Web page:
The culture of the Inquisition played a role in gathering evidence for a pious life. The very processes, which were used to canonize women, reflected an inquisitional mode of thinking:

The somatic nature of female spirituality meant that the requisite proofs of holiness were often of a physical nature. Since a holy person frequently received revelations in the course of a rapture, special care was taken to secure satisfying proofs of this condition. …
Women were believed to have a particular propensity to rapture – premised on the fragility, and hence susceptibility, of the female body. If the confessor could furnish evidence that the rapture was genuine, this was an important step toward establishing that the woman in question was in communication with the divine.

The very act of declaring women to be saints and miracle workers reflected medieval misogynist views on women.

In the long run this process and mechanism for examining women, to see if they were under the influence of the Holy Spirit gave way, in the fifteenth century, to the creation of the process and mechanism for examining women to see if they were under the influence of the devil. The same Inquisition culture that promoted the veneration of women in the end turned around and started hunting down women as witches.

Elliott deserves a lot of credit for offering a multilayered analysis of the connection between holy women and the Inquisition, taking into consideration the ways in which the thought processes of the Inquisition related to female spirituality. She could have taken the easy way out and simply contented herself with playing a game of gotcha, pointing out that many of the people involved with the veneration of holy women were also Inquisitors. Her analysis of the thought processes involved is what I find to be credible.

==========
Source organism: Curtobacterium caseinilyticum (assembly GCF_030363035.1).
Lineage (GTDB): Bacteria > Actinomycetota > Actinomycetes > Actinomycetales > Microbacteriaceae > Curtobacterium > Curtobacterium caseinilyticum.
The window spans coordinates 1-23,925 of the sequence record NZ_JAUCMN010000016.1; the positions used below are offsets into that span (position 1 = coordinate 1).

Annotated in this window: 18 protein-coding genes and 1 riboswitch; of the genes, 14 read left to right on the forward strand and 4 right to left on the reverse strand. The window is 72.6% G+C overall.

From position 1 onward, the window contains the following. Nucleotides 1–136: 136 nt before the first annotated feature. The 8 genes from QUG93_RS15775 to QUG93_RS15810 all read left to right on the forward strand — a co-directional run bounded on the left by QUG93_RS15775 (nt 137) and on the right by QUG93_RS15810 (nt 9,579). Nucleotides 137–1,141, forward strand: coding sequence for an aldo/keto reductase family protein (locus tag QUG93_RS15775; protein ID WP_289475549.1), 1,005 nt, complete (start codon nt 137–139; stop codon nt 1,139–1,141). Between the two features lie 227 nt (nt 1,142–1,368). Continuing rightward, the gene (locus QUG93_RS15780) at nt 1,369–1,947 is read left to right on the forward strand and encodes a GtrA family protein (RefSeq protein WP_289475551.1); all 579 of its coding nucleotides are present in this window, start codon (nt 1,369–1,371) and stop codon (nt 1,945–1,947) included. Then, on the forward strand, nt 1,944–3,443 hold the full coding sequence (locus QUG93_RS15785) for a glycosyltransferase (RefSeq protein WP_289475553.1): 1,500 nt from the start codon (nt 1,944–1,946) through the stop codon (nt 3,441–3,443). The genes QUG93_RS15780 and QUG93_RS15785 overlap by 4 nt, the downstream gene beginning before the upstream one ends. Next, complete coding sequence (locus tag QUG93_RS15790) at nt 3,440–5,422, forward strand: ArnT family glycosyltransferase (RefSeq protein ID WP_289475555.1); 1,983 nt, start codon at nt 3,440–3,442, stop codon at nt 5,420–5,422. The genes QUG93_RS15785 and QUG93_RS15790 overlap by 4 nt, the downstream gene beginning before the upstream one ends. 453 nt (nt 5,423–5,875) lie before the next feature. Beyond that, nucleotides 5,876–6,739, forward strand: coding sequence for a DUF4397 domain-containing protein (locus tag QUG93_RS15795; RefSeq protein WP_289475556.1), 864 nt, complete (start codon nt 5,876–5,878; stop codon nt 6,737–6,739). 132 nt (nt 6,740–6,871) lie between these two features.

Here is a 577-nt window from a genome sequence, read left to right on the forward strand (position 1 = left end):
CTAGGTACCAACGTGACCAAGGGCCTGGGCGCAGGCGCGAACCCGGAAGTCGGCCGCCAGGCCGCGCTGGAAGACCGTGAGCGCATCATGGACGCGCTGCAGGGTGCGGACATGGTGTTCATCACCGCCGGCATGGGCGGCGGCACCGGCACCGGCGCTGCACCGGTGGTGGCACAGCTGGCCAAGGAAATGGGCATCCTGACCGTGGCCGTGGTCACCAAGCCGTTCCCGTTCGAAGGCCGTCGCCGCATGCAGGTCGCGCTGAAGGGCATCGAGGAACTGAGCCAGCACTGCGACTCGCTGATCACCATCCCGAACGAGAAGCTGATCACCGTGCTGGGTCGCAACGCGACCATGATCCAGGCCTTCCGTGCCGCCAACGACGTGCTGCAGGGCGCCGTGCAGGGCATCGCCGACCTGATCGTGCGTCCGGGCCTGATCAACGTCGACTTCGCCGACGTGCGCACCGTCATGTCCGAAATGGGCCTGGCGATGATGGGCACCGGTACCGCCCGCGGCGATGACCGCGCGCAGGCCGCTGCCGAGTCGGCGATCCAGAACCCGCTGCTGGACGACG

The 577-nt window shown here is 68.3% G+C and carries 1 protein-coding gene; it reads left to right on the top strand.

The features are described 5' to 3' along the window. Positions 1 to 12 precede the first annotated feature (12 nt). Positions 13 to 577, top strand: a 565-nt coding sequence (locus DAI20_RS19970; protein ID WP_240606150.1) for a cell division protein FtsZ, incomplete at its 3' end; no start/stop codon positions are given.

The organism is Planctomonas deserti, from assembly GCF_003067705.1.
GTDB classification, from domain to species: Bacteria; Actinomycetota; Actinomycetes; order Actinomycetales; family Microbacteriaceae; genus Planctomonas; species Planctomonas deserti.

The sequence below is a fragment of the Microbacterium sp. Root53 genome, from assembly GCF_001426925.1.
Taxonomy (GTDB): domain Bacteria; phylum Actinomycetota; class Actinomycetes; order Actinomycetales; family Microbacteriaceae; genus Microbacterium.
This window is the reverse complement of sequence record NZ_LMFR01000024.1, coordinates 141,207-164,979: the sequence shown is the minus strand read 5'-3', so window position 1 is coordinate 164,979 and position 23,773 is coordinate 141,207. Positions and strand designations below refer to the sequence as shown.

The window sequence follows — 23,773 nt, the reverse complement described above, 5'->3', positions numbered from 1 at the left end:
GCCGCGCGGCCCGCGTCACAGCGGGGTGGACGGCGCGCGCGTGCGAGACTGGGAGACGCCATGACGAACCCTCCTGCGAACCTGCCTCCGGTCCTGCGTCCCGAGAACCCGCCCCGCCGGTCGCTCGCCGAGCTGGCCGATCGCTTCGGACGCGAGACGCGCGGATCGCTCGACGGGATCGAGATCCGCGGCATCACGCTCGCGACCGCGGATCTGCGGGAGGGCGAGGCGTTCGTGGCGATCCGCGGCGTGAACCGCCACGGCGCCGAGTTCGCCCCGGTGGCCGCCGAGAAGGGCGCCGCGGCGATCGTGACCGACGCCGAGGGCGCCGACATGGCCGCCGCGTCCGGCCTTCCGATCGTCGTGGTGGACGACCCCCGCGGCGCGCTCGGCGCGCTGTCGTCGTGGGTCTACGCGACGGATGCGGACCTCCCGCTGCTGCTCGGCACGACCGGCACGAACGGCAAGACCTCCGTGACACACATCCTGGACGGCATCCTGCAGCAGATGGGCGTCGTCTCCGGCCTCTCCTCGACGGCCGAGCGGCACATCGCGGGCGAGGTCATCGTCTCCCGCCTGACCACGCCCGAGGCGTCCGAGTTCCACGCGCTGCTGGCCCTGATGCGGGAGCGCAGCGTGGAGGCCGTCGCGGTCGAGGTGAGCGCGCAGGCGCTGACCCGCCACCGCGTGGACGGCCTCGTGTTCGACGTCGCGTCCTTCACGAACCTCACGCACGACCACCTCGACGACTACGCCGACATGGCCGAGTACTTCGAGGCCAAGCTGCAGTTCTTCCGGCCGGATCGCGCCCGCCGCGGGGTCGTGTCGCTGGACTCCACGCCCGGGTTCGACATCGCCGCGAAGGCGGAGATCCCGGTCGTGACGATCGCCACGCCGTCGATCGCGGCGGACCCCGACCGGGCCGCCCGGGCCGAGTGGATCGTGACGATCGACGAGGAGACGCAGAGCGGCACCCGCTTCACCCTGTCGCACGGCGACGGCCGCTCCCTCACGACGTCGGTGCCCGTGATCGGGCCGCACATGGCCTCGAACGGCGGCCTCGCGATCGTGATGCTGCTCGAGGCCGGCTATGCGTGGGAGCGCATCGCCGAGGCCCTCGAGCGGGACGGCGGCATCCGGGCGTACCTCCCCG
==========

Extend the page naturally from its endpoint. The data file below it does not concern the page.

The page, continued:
The problem with Elliot’s work is that she is caught up in the narrative of the “black legend” of the Inquisition, which sees the Inquisition as this dark menacing organization, terrorizing all of Europe. The Inquisition persecuted heretics and many prominent heretics were women. For Elliot this means that the Inquisition was an anti-women organization.

I would be inclined to read Elliot’s material in the opposite direction. The promotion of female sanctity in the later part of the Middle Ages led to Fourth Lateran Council, with its emphasis on the Eucharist and the rise of the Inquisition. The male Church hierarchy, influenced by a lay movement, came to put greater emphasis on the Eucharist. The fact that the Fourth Lateran Council also gave greater power to the clergy does not contradict this thesis. On the contrary one could argue that this move to increase the power of the clergy by declaring that only the clergy had the power to turn the bread and the wine of the Eucharist into the body and blood of Christ, only became necessary with the establishment of Transubstantiation. If the lay believer can consume the body and blood of Christ then he would have no need for a clergy unless that same body and blood could only be gotten through the intercession of the clergy. One could also argue that the adoration of the priesthood was itself part of this women’s spirituality. As Bynum suggests, women may have seen the act of the priest bringing forth the Eucharist as a woman giving birth.[2]

To take this a step further I would raise the possibility that women may have seen their priests, not as a part of the patriarchal hierarchy, but as emasculated men who were therefore, in a sense, women like themselves. Priests were men defined by their exclusion from the two activities most associated with the male gender, fighting and sex. Women, might have therefore, viewed their priests as men who had been made into women like themselves. I grant Elliott that the priests themselves may not have seen things in this matter. Most likely the clergy understood this female spirituality in ways that closely parallel Elliott. This in no way invalidates how women may have understood it.